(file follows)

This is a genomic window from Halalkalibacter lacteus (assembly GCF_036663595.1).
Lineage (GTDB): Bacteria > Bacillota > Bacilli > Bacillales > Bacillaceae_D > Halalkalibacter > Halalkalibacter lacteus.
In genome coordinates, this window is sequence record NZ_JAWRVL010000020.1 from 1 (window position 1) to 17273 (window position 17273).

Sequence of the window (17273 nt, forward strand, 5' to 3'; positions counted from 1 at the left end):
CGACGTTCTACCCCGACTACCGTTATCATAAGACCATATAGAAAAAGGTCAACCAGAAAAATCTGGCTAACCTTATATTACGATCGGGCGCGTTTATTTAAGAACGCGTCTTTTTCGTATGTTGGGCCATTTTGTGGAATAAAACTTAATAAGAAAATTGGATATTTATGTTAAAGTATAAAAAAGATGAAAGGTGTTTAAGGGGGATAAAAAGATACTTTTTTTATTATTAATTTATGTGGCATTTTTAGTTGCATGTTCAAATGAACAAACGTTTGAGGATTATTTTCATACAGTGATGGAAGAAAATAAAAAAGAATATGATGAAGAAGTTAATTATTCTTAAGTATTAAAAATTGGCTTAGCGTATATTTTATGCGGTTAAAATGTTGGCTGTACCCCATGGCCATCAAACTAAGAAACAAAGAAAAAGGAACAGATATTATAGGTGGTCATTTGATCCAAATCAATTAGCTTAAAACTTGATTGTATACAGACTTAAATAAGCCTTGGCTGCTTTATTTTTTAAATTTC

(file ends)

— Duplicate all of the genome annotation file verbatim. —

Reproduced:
This is a genomic window from Halalkalibacter lacteus (assembly GCF_036663595.1).
Lineage (GTDB): Bacteria > Bacillota > Bacilli > Bacillales > Bacillaceae_D > Halalkalibacter > Halalkalibacter lacteus.
In genome coordinates, this window is sequence record NZ_JAWRVL010000020.1 from 1 (window position 1) to 17273 (window position 17273).

Sequence of the window (17273 nt, forward strand, 5' to 3'; positions counted from 1 at the left end):
CGACGTTCTACCCCGACTACCGTTATCATAAGACCATATAGAAAAAGGTCAACCAGAAAAATCTGGCTAACCTTATATTACGATCGGGCGCGTTTATTTAAGAACGCGTCTTTTTCGTATGTTGGGCCATTTTGTGGAATAAAACTTAATAAGAAAATTGGATATTTATGTTAAAGTATAAAAAAGATGAAAGGTGTTTAAGGGGGATAAAAAGATACTTTTTTTATTATTAATTTATGTGGCATTTTTAGTTGCATGTTCAAATGAACAAACGTTTGAGGATTATTTTCATACAGTGATGGAAGAAAATAAAAAAGAATATGATGAAGAAGTTAATTATTCTTAAGTATTAAAAATTGGCTTAGCGTATATTTTATGCGGTTAAAATGTTGGCTGTACCCCATGGCCATCAAACTAAGAAACAAAGAAAAAGGAACAGATATTATAGGTGGTCATTTGATCCAAATCAATTAGCTTAAAACTTGATTGTATACAGACTTAAATAAGCCTTGGCTGCTTTATTTTTTAAATTTC